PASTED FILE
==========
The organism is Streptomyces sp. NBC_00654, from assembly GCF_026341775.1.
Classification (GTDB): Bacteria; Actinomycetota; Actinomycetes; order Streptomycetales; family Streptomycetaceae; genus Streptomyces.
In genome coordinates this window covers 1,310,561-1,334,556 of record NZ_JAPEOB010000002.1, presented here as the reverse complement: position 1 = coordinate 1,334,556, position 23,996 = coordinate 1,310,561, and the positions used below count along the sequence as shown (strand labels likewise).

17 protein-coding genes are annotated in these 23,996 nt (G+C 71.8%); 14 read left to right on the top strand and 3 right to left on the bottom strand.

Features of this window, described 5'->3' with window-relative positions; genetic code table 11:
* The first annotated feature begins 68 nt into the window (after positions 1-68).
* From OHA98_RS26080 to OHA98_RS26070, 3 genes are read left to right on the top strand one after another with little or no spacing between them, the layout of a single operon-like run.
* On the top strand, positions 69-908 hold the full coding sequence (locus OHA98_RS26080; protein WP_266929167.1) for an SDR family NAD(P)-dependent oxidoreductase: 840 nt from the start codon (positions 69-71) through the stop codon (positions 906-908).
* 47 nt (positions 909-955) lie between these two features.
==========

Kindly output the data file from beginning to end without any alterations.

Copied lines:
The organism is Streptomyces sp. NBC_00654, from assembly GCF_026341775.1.
Classification (GTDB): Bacteria; Actinomycetota; Actinomycetes; order Streptomycetales; family Streptomycetaceae; genus Streptomyces.
In genome coordinates this window covers 1,310,561-1,334,556 of record NZ_JAPEOB010000002.1, presented here as the reverse complement: position 1 = coordinate 1,334,556, position 23,996 = coordinate 1,310,561, and the positions used below count along the sequence as shown (strand labels likewise).

17 protein-coding genes are annotated in these 23,996 nt (G+C 71.8%); 14 read left to right on the top strand and 3 right to left on the bottom strand.

Features of this window, described 5'->3' with window-relative positions; genetic code table 11:
* The first annotated feature begins 68 nt into the window (after positions 1-68).
* From OHA98_RS26080 to OHA98_RS26070, 3 genes are read left to right on the top strand one after another with little or no spacing between them, the layout of a single operon-like run.
* On the top strand, positions 69-908 hold the full coding sequence (locus OHA98_RS26080; protein WP_266929167.1) for an SDR family NAD(P)-dependent oxidoreductase: 840 nt from the start codon (positions 69-71) through the stop codon (positions 906-908).
* 47 nt (positions 909-955) lie between these two features.